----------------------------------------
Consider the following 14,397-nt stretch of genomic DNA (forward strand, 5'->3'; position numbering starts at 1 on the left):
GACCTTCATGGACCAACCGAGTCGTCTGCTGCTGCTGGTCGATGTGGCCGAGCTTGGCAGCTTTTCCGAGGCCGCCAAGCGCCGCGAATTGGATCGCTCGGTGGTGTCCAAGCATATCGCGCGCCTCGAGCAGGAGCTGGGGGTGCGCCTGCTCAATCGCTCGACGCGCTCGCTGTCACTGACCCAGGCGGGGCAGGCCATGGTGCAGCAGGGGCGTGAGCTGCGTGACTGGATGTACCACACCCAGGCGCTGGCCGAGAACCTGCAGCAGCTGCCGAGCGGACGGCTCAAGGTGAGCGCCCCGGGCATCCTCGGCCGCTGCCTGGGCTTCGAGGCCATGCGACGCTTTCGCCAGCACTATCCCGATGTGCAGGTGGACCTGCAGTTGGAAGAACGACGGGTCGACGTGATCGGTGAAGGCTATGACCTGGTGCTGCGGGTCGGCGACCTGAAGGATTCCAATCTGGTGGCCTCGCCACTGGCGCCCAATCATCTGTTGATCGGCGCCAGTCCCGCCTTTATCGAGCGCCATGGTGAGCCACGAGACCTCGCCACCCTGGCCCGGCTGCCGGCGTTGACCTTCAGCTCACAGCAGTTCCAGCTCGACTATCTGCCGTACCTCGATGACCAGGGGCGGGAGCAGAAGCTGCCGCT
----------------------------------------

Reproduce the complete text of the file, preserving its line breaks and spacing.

Consider the following 14,397-nt stretch of genomic DNA (forward strand, 5'->3'; position numbering starts at 1 on the left):
GACCTTCATGGACCAACCGAGTCGTCTGCTGCTGCTGGTCGATGTGGCCGAGCTTGGCAGCTTTTCCGAGGCCGCCAAGCGCCGCGAATTGGATCGCTCGGTGGTGTCCAAGCATATCGCGCGCCTCGAGCAGGAGCTGGGGGTGCGCCTGCTCAATCGCTCGACGCGCTCGCTGTCACTGACCCAGGCGGGGCAGGCCATGGTGCAGCAGGGGCGTGAGCTGCGTGACTGGATGTACCACACCCAGGCGCTGGCCGAGAACCTGCAGCAGCTGCCGAGCGGACGGCTCAAGGTGAGCGCCCCGGGCATCCTCGGCCGCTGCCTGGGCTTCGAGGCCATGCGACGCTTTCGCCAGCACTATCCCGATGTGCAGGTGGACCTGCAGTTGGAAGAACGACGGGTCGACGTGATCGGTGAAGGCTATGACCTGGTGCTGCGGGTCGGCGACCTGAAGGATTCCAATCTGGTGGCCTCGCCACTGGCGCCCAATCATCTGTTGATCGGCGCCAGTCCCGCCTTTATCGAGCGCCATGGTGAGCCACGAGACCTCGCCACCCTGGCCCGGCTGCCGGCGTTGACCTTCAGCTCACAGCAGTTCCAGCTCGACTATCTGCCGTACCTCGATGACCAGGGGCGGGAGCAGAAGCTGCCGCT